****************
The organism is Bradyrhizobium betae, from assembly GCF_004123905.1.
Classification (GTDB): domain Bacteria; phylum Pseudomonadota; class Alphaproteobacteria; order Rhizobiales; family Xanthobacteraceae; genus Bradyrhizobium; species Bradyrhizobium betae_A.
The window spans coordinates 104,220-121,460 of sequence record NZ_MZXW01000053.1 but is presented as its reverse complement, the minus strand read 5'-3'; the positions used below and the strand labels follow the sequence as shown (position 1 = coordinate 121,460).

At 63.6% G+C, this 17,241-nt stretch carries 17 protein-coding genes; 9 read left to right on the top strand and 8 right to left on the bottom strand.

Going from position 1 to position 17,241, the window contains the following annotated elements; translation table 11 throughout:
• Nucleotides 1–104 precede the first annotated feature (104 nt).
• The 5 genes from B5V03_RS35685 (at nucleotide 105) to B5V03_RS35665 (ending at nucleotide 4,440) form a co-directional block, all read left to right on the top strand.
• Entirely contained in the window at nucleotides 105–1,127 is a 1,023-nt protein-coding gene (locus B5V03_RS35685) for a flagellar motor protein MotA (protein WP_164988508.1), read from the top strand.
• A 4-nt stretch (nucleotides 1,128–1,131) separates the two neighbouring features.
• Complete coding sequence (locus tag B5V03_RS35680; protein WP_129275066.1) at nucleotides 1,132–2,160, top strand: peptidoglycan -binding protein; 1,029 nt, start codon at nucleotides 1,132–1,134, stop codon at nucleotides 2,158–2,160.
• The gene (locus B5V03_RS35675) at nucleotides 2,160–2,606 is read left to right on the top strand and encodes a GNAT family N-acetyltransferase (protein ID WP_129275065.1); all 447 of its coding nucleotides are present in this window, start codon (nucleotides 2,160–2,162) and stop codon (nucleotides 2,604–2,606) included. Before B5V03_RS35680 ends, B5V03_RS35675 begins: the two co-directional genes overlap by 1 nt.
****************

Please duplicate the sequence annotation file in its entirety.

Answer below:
The organism is Bradyrhizobium betae, from assembly GCF_004123905.1.
Classification (GTDB): domain Bacteria; phylum Pseudomonadota; class Alphaproteobacteria; order Rhizobiales; family Xanthobacteraceae; genus Bradyrhizobium; species Bradyrhizobium betae_A.
The window spans coordinates 104,220-121,460 of sequence record NZ_MZXW01000053.1 but is presented as its reverse complement, the minus strand read 5'-3'; the positions used below and the strand labels follow the sequence as shown (position 1 = coordinate 121,460).

At 63.6% G+C, this 17,241-nt stretch carries 17 protein-coding genes; 9 read left to right on the top strand and 8 right to left on the bottom strand.

Going from position 1 to position 17,241, the window contains the following annotated elements; translation table 11 throughout:
• Nucleotides 1–104 precede the first annotated feature (104 nt).
• The 5 genes from B5V03_RS35685 (at nucleotide 105) to B5V03_RS35665 (ending at nucleotide 4,440) form a co-directional block, all read left to right on the top strand.
• Entirely contained in the window at nucleotides 105–1,127 is a 1,023-nt protein-coding gene (locus B5V03_RS35685) for a flagellar motor protein MotA (protein WP_164988508.1), read from the top strand.
• A 4-nt stretch (nucleotides 1,128–1,131) separates the two neighbouring features.
• Complete coding sequence (locus tag B5V03_RS35680; protein WP_129275066.1) at nucleotides 1,132–2,160, top strand: peptidoglycan -binding protein; 1,029 nt, start codon at nucleotides 1,132–1,134, stop codon at nucleotides 2,158–2,160.
• The gene (locus B5V03_RS35675) at nucleotides 2,160–2,606 is read left to right on the top strand and encodes a GNAT family N-acetyltransferase (protein ID WP_129275065.1); all 447 of its coding nucleotides are present in this window, start codon (nucleotides 2,160–2,162) and stop codon (nucleotides 2,604–2,606) included. Before B5V03_RS35680 ends, B5V03_RS35675 begins: the two co-directional genes overlap by 1 nt.